Which are some of the organizations that Tunza Talanta has formed partnerships with in the past?

It being a young foundation in the making, we have managed to form partnerships with a few institutions which are;

  • The Pollination Project in California
  • The Catholic University of Eastern Africa (C.U.E.A)
  • National Council of Persons living with Disability (NCPWD) – Hon. Mohammed Gabbow (C.E.O)
  • Para-Volley Federation of Kenya – Polycarp Mboya (President)
  • Wasili Kenya Safaris – Julius Kamau (Managing Director)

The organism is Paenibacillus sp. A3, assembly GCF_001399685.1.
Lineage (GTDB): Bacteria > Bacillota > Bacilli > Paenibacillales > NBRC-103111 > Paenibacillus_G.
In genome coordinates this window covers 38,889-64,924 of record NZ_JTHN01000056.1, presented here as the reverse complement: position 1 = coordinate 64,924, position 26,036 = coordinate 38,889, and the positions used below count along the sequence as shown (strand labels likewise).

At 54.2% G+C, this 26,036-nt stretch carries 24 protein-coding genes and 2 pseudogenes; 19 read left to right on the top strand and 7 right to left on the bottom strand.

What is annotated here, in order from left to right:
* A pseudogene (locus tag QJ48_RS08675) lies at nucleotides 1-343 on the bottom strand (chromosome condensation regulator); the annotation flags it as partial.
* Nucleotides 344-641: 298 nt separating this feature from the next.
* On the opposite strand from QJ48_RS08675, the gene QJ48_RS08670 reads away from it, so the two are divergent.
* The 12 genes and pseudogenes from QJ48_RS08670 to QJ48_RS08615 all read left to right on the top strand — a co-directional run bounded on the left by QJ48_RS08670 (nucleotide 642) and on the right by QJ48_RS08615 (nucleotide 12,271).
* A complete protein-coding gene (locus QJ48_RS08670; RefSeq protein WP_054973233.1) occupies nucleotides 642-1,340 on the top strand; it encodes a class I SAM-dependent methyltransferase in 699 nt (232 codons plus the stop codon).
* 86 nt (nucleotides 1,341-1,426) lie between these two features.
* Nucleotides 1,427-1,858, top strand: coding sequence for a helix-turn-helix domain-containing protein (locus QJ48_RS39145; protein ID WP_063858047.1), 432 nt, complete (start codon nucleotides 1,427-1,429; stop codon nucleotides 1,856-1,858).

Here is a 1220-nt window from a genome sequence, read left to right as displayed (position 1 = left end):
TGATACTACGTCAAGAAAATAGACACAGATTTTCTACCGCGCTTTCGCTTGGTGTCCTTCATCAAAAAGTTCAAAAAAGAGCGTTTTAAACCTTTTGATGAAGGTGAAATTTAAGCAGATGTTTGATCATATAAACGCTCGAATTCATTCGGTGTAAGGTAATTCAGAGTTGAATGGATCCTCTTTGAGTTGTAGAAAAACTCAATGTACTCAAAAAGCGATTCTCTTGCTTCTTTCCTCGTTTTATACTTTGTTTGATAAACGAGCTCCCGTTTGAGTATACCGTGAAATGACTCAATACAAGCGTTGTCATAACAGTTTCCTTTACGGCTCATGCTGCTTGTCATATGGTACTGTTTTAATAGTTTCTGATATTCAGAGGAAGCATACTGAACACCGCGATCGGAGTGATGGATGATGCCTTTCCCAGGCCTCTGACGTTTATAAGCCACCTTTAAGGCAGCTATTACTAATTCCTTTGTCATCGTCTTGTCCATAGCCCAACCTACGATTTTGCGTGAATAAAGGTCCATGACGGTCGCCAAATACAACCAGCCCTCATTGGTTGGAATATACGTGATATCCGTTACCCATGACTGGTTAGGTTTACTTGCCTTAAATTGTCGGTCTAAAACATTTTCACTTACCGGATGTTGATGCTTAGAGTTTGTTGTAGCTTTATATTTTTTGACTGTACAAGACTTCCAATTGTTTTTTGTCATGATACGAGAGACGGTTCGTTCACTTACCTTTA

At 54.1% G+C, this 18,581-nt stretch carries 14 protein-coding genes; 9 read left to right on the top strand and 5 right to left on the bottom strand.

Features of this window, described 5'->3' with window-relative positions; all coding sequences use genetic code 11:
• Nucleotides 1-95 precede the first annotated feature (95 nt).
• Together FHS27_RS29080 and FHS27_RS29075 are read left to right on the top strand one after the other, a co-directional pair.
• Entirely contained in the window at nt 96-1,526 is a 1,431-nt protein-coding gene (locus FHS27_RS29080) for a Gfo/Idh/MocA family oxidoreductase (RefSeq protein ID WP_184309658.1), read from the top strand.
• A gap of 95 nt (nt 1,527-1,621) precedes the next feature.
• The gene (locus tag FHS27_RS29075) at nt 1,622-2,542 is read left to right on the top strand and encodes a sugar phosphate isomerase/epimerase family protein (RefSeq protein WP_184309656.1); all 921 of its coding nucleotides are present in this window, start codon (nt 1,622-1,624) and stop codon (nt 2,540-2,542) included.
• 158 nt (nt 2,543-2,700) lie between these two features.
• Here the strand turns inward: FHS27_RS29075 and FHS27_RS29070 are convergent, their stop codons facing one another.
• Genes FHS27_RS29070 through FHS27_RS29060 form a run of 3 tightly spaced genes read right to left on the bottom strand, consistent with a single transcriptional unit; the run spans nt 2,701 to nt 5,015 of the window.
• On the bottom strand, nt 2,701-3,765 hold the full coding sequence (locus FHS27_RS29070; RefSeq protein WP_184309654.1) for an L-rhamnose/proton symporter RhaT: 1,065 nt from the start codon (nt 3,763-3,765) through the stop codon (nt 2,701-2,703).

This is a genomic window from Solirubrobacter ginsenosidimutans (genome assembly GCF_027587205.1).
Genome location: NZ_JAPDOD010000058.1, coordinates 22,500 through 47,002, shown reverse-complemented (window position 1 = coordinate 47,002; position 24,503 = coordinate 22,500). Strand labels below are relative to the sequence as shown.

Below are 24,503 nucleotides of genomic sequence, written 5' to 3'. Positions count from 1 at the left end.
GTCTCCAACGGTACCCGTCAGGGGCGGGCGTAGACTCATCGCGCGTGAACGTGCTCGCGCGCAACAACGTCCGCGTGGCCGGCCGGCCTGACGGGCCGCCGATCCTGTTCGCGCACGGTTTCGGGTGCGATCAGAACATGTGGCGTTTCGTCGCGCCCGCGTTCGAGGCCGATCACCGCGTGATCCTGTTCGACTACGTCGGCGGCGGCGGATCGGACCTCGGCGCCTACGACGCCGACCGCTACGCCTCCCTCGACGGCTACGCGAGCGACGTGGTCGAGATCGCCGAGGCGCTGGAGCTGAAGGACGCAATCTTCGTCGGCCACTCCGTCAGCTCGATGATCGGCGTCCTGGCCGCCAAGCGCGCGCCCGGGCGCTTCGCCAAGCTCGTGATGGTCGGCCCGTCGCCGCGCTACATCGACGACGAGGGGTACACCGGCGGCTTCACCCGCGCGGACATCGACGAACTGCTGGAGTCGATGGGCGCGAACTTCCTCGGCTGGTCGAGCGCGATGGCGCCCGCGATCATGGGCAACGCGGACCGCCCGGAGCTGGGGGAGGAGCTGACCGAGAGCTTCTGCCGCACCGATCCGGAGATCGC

• Kenya Forestry Conservator

What are Tunza Talanta’s plans for the near or distant future?

In the future, it is our hope that we will reach out to more youths in various counties within the country and further partner with institutions that will support our aim of ensuring that recreational facilities are made available to the persons living with disabilities and the youths in general. We will provide platforms where the youths can engage more in agri-business as an income generating activity for them and their families. This will ensure that anti-social behaviors are curbed among them and the vicious cycle of poverty existing in the society is broken through alternative engagements.